Phosphorus has a
negative charge; however it sticks strongly to aluminium and iron.
It does this particularly well if the soil pH is below 7, if you
raise the pH with calcium it stick to the calcium ions.
The plant cannot
remove Phosphorus from either, therefore Phosphorus is most readily
available at a pH of 6.5 .
Phosphorus is very
immobile in soils, it doesn't move to the roots, therefore it is
essential to create the best conditions to promote good root
activity so that the comprehensive root system comes in contact with
enough P. Soil porosity is important to ensure sufficient oxygen is
present for respiration soils with organic matter present are more
likely to have a strong mycorrhiza population, mycorrhiza live off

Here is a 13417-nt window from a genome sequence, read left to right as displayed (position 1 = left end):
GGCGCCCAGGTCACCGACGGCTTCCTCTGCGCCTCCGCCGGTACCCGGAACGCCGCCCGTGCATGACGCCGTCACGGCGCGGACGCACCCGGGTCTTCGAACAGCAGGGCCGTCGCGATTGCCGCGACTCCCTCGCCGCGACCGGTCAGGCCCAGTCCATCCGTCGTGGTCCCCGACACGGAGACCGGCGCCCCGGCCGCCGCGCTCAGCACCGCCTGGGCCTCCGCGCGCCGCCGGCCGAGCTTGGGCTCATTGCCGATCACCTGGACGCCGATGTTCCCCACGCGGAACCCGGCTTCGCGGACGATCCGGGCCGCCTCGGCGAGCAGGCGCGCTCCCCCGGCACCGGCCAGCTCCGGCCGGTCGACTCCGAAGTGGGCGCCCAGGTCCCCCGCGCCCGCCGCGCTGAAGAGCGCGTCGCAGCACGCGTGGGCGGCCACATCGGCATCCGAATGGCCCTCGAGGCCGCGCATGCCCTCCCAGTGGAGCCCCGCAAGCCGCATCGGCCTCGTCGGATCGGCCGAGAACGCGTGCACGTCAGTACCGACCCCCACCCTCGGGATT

sugars in the plants roots but help to pull in phosphates in return,
this symbiotic relationship with plants is beneficial to both.
As mentioned in the
nitrogen report, phosphorus is needed to synthesise important
molecules such as proteins and DNA which are responsible in cell
The picture above
shows the smaller plant deficient in phosphorus, exhibiting
yellowing and eventual death of lower leaves.
In mild deficiency
cases growth is checked and spindly, new leaves are dark green and
reduced in size, lower leaves may become orange/green in colour.
Severe deficiency will
cause stunted plants with young leaves dark green and reduced in
size. Lower leaves become orange with browning at the margins
resulting in death of affected leaves. Flowering is delayed, bloom
size reduced and fewer blooms on sprays. Petals may suffer some loss
Where there is an
excess of phosphate certain micro-nutrient deficiencies may be
result e.g. iron, copper, manganese.
For deficiency feed with mono ammonium phosphate dissolved in
water, or apply super phosphate directly to the soil and water in.
For excess water heavily in an
attempt to leach excess, be aware of possible micro-nutrient